I always mark the centre with a toothpick before starting to mark and carve the circles.
For the first layer I cut out what will be the trunk of the tree. I ch0se a relatively small cutter, lined it up with the toothpick and cut out the stump.
Next I start on the Christmas tree shape itself. I always start with the smallest shapes as, if you mess it up, it’s easy to turn it into a larger one. But if you mess up a big one you can’t really make it smaller.
First up you need to mark the centre again, then mark a circle as large as you want the layer of your first base to be. You need to think ahead as to how many layers of Christmas tree you’ll be having and how large you want them to be.
Once the base of your first layer is marked, use a serrated knife to cut out a round-based pyramid shape. It’s pretty easy to do if you angle your knife to the centre and follow the base line around.
Now you need to make some decisions about the sizes of your next layers. To get the Christmas tree shape your next layer can’t start from the centre like your first one, but nor can it begin from the same place as your last did. The way I decide on sizes is that if the larger cutter depicted here was the one I used for my base of the previous layer, then I’ll use a cutter two sizes down for the top of the next one.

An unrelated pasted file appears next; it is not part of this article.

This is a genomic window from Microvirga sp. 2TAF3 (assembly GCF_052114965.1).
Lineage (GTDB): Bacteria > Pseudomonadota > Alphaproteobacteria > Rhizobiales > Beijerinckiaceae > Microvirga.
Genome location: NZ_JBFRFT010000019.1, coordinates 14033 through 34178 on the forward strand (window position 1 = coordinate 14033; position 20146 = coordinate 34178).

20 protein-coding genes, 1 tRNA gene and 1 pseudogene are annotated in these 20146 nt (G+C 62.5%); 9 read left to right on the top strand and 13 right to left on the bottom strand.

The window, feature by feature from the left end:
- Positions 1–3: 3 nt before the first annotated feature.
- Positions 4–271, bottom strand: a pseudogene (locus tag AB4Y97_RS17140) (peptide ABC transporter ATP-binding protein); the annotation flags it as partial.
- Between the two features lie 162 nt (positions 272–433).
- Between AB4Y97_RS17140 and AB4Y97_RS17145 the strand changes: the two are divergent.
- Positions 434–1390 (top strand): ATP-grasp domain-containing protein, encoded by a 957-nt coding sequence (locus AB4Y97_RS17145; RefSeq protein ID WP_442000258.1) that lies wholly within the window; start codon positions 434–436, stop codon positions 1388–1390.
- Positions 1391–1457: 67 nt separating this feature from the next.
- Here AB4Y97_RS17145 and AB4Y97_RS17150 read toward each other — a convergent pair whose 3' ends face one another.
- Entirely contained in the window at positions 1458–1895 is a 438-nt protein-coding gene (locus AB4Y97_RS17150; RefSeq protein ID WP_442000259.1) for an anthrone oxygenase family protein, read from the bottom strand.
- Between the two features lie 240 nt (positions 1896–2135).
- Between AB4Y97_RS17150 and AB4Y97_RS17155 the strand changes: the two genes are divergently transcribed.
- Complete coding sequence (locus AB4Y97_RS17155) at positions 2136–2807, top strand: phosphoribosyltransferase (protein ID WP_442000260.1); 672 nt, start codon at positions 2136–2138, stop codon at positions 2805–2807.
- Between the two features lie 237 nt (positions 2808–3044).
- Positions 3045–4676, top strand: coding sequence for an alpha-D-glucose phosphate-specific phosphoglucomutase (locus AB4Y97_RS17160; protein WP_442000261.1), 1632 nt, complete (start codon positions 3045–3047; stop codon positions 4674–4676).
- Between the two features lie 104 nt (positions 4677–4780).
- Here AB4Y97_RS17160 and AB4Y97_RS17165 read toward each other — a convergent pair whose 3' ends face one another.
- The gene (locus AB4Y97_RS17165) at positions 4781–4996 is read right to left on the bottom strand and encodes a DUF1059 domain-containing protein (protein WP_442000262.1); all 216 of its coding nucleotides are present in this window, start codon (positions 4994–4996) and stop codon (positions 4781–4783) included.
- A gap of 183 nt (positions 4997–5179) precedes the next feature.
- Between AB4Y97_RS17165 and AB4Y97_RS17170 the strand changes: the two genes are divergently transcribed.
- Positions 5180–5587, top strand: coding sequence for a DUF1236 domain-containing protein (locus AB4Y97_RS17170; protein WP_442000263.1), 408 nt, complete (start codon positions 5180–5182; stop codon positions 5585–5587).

After finding the centre again I use the smaller cutter to take out the centre of the cake, then I use the larger one to mark where the base of that layer will be.
Repeat this with as many layers as you have opted to do. These layers are even easier to cut than the previous one as you can see the angle you’re cutting at.
Once all your layers are cut you can then fill them with the cake crumbs mixture.
To join the layers I used a little chocolate ganache around the outside. Make sure you don’t get the ganache on the cake crumbs areas as it will ruin the tree silhouette.
Stack the layers being mindful of the orientation of them as you go, beginning with the stump on the bottom, followed by the biggest layers through to the smallest.
Once it was stacked I covered the lot in chocolate ganache, then in fondant.
I made a bunch of Christmas tree silhouettes to stick to the sides of the cake.
And around them I piped little dots of royal icing for snow.